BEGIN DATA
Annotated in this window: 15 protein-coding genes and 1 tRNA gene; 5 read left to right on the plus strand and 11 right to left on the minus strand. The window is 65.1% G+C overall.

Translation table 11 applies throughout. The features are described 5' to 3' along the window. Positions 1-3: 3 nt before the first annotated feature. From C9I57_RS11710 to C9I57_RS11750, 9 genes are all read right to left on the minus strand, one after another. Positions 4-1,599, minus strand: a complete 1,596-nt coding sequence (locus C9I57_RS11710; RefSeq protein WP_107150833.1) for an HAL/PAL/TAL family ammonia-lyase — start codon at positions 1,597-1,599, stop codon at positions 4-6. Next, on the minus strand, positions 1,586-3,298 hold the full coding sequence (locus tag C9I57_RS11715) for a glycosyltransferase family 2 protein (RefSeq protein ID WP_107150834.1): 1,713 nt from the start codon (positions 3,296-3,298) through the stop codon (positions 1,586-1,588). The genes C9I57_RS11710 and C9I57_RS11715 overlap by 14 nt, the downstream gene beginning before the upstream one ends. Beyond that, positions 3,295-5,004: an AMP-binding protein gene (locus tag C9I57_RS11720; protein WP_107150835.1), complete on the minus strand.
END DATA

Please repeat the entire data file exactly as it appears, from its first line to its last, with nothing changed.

Annotated in this window: 15 protein-coding genes and 1 tRNA gene; 5 read left to right on the plus strand and 11 right to left on the minus strand. The window is 65.1% G+C overall.

Translation table 11 applies throughout. The features are described 5' to 3' along the window. Positions 1-3: 3 nt before the first annotated feature. From C9I57_RS11710 to C9I57_RS11750, 9 genes are all read right to left on the minus strand, one after another. Positions 4-1,599, minus strand: a complete 1,596-nt coding sequence (locus C9I57_RS11710; RefSeq protein WP_107150833.1) for an HAL/PAL/TAL family ammonia-lyase — start codon at positions 1,597-1,599, stop codon at positions 4-6. Next, on the minus strand, positions 1,586-3,298 hold the full coding sequence (locus tag C9I57_RS11715) for a glycosyltransferase family 2 protein (RefSeq protein ID WP_107150834.1): 1,713 nt from the start codon (positions 3,296-3,298) through the stop codon (positions 1,586-1,588). The genes C9I57_RS11710 and C9I57_RS11715 overlap by 14 nt, the downstream gene beginning before the upstream one ends. Beyond that, positions 3,295-5,004: an AMP-binding protein gene (locus tag C9I57_RS11720; protein WP_107150835.1), complete on the minus strand.